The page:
Scott voted to certify the 2020 presidential election results. He voted to fund the government in September.

Jack Bergman of Michigan

Rep. Jack Bergman

Source: Rep. Jack Bergman

Rep. Jack Bergman, a retired Marine Corps officer, slammed Republicans on Monday for leaving Washington without electing a speaker.

Bergman warned Congress faces a ticking clock to pass spending legislation by Nov. 17 to avoid a government shutdown.

“Congress should be in session every single day until we elect a Speaker and properly fund the government,” Bergman said on “X.”

The Michigan Republican objected to the 2020 presidential election results in Arizona and Pennsylvania.

Bergman voted to fund the government in September.

Byron Donalds of Florida

U.S. Rep. Byron Donalds (R-FL) speaks to reporters on the steps of the Capitol after Donalds was nominated as a candidate for Speaker of the House during voting for a new Speaker on the second day of the 118th Congress at the U.S. Capitol in Washington, January 4, 2023.

Jon Cherry | Reuters

Rep. Byron Donalds is a two-term lawmaker and member of the ultraconservative Freedom Caucus.

Republicans nominated Donalds several times in January in an effort to block McCarthy’s marathon bid to secure the gavel.

Donalds objected to the 2020 presidential election results in Arizona and Pennsylvania.

The Florida Republican did not cast a vote on the spending legislation in September.

Kevin Hern of Oklahoma

Rep. Kevin Hern (R-OK) speaks to the media after a committee meeting to discuss former President Donald Trump’s tax returns on Capitol Hill in Washington, December 20, 2022.

Evelyn Hockstein | Reuters

Rep. Kevin Hern of Oklahoma, chairman of the Republican study committee, said the GOP needs to rally behind whoever wins the nomination.

“Without that, you have anarchy,” Hern told Fox News on Monday.

“We can’t keep doing what we’re doing right now,” Hern said. “The world needs the House back open with what we’re seeing around the world, it’s imperative that we get the Republican party back in charge and America back in its leadership position.”

Hern objected to the 2020 presidential election results in Arizona and Pennsylvania.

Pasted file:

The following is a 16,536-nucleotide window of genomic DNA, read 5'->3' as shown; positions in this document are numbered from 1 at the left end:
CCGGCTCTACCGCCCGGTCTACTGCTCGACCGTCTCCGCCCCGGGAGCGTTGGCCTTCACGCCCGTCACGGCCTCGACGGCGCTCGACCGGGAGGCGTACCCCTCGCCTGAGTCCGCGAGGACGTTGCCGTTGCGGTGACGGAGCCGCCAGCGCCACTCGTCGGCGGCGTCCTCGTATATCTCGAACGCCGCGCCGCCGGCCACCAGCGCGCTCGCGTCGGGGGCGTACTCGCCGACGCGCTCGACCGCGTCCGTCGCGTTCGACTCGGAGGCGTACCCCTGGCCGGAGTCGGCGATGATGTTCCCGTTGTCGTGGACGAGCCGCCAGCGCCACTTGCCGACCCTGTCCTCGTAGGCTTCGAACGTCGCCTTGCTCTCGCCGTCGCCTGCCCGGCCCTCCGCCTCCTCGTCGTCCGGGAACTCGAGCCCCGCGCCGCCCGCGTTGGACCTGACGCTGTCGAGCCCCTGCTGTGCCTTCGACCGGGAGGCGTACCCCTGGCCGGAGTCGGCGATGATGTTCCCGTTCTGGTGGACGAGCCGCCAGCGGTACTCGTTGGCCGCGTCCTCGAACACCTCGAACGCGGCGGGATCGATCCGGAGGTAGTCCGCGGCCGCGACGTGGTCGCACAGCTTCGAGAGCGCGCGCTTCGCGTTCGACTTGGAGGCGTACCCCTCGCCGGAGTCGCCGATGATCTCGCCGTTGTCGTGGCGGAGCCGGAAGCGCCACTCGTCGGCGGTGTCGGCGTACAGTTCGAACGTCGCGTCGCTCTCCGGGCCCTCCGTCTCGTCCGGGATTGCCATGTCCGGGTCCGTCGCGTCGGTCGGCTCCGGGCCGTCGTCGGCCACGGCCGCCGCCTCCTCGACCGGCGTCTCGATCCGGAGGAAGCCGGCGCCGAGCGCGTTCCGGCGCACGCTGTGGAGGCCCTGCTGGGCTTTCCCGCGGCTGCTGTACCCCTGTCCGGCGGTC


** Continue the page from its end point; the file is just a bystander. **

The Oklahoma Republican voted against funding the government in September.

Mike Johnson of Louisiana

Rep. Mike Johnson, R-La., Vice Chair of the House Republican Conference, speaks during a television interview on Capitol Hill in Washington, Tuesday, Jan. 10, 2023.

Patrick Semansky | AP

Rep. Mike Johnson is the GOP deputy whip and vice chairman of the Republican conference.

Johnson said he previously deferred running for speaker out of respect for Jordan, Scalise and Scott.

“It is incumbent upon us now to decide upon a consensus candidate who can serve as a trusted caretaker and good steward of the gavel,” Johnson said in a letter to GOP lawmakers.

Johnson objected to the 2020 presidential election results in Arizona and Pennsylvania.

The Louisiana Republican voted against funding the government in September.

Gary Palmer of Alabama

Republican U.S. Rep. Gary Palmer of Alabama, running for re-election to the U.S. House of Representatives in the 2022 U.S. midterm elections, appears in an undated handout photo provided October 11, 2022.

US House Of Representatives | via Reuters

Rep. Gary Palmer is chairman of the House Republicans’ policy committee.

Palmer vowed in a statement Sunday to move the party beyond its internal divisions.

The Alabama Republican objected to the 2020 presidential election results in Arizona and Pennsylvania.

Palmer voted against funding the government in September.

Pete Sessions of Texas

Rep. Pete Sessions, a Republican from Texas

Eric Thayer | Bloomberg | Getty Images

Rep. Pete Sessions said Monday he would make border security one of his top priorities as speaker.

Sessions indicated in an interview with Newsmax he would try to tie government funding to wall construction on the southern border: “We must solve our border issue,” Sessions said.

Sessions has served in Congress since the 1990s. He led the House Republican campaign arm when the GOP swept to victory in the 2010 midterm elections.

Sessions objected to the 2020 presidential election results in Arizona and Pennsylvania.

The Texas Republican voted to fund the government in September.